Alarms about migrant kids were raised since 2012

Feds ignored report by Texas university over the rising flood

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WASHINGTON -- Nearly a year before President Barack Obama declared a humanitarian crisis on the border, a team of experts arrived at the Fort Brown patrol station in Brownsville, Texas, and discovered a makeshift transportation depot for a deluge of foreign children.

Thirty Border Patrol agents were assigned in August 2013 to drive the children to off-site showers, wash their clothes and make them sandwiches. As soon as those children were placed in temporary shelters, more arrived. An average of 66 were apprehended each day on the border and more than 24,000 cycled through Texas patrol stations in 2013. In a 41-page report to the Department of Homeland Security, the team from the University of Texas at El Paso raised alarms about the federal government's capacity to manage a situation that was expected to grow worse.

The researchers' observations were among the warning signs conveyed to the Obama administration over the past two years as a surge of Central American minors has crossed into south Texas illegally. More than 57,000 have entered the United States this year, swamping federal resources and catching the government unprepared.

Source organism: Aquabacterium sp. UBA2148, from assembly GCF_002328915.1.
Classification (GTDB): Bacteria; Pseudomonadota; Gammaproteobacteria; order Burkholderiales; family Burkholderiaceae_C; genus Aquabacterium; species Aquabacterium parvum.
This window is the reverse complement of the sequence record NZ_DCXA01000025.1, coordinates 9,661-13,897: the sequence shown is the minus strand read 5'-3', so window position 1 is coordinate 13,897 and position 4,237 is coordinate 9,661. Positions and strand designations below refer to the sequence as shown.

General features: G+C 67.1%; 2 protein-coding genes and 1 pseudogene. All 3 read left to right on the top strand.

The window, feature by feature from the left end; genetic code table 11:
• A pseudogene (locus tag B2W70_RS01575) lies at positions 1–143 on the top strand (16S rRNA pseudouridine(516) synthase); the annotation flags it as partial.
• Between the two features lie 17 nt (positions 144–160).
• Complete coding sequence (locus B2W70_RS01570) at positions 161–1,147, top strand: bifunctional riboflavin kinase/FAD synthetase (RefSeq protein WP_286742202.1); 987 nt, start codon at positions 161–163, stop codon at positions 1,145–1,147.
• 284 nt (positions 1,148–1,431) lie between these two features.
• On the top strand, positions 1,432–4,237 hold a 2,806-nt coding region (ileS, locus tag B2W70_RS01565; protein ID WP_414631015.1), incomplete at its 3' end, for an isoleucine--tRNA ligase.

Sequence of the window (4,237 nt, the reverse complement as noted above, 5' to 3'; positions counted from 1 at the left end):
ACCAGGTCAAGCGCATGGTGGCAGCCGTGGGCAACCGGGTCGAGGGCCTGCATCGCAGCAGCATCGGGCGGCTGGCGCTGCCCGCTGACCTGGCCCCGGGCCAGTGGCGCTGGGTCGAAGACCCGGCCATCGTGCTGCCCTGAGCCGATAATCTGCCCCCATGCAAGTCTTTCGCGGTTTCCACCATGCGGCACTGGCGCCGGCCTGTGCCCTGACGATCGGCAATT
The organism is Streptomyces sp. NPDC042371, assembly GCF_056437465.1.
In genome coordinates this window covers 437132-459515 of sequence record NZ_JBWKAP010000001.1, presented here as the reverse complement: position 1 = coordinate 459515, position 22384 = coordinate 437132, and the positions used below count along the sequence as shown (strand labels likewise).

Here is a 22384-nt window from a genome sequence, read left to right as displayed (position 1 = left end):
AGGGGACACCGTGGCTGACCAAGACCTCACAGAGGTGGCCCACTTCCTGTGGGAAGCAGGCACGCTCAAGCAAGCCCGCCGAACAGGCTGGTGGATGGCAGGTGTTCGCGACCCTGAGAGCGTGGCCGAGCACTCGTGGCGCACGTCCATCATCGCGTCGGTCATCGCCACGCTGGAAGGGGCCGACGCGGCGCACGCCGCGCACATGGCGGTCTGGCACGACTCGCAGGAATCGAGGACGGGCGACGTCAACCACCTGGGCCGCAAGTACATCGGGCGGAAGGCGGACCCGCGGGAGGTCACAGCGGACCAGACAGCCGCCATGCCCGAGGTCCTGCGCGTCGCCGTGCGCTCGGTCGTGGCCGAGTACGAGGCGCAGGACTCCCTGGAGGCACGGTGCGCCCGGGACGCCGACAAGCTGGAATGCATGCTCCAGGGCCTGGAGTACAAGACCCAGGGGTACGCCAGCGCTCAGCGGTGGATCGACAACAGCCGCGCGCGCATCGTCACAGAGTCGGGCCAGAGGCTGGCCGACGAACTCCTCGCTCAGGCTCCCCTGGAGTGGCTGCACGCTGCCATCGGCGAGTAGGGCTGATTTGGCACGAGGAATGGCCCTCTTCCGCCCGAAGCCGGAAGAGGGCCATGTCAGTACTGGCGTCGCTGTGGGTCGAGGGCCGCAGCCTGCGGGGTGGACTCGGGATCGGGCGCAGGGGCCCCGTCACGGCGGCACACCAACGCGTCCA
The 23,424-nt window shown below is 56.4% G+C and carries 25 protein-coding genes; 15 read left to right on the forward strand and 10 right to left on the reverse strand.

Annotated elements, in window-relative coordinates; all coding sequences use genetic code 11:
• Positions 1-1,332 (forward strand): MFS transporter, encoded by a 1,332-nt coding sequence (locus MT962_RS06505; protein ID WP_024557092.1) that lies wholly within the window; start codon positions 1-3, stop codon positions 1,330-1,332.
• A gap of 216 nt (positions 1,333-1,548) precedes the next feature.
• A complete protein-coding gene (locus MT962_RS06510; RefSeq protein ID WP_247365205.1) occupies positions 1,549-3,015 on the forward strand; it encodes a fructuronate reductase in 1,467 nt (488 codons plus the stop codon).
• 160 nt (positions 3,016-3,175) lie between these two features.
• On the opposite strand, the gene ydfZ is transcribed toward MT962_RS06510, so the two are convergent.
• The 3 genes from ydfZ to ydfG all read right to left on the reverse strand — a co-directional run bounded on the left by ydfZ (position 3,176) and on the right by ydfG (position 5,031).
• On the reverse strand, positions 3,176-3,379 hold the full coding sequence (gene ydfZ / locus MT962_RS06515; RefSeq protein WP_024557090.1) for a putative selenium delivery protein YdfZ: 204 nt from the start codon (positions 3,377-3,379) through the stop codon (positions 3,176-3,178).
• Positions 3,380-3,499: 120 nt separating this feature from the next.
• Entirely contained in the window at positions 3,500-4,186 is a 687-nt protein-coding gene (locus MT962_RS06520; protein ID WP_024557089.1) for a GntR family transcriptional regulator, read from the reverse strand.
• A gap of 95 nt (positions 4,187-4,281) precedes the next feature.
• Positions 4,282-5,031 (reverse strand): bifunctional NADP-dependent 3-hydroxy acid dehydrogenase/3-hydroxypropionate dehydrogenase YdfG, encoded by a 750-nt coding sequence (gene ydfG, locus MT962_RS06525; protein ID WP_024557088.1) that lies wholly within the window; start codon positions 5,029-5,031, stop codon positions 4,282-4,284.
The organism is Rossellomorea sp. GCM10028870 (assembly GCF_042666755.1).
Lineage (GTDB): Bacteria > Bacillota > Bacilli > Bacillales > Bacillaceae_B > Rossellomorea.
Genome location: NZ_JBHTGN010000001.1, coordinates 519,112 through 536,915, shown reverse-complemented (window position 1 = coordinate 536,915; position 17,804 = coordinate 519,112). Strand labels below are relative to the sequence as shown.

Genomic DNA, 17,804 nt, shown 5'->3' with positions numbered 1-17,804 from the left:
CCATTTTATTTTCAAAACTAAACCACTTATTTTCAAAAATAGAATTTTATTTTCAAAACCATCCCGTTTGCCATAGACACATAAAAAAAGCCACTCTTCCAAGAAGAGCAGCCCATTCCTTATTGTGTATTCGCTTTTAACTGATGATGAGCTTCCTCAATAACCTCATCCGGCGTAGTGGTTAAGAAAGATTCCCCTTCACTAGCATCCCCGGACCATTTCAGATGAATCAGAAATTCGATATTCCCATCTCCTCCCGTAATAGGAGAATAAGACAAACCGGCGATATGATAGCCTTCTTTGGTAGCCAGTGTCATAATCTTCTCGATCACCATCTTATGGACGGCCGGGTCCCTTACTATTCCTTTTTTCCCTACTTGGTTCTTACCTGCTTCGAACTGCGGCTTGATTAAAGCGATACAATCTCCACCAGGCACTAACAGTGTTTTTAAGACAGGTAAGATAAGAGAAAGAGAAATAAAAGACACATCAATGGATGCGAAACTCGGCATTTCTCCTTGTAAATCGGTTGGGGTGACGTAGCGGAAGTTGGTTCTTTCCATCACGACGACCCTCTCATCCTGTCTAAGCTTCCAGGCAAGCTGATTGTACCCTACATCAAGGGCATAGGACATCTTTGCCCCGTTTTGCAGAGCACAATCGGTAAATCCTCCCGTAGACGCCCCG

The administration did too little to heed those warnings, according to interviews with former government officials, outside experts and immigrant advocates, leading to an inadequate response that contributed to this summer's escalating crisis.

Federal officials viewed the situation as a "local problem," said Victor Manjarrez Jr., a former Border Patrol station chief who led the UTEP study. The research, conducted last year, was funded by the Department of Homeland Security and published in March. A broader crisis was "not on anyone's radar," Mr. Manjarrez added, even though "it was pretty clear this number of kids was going to be the new baseline."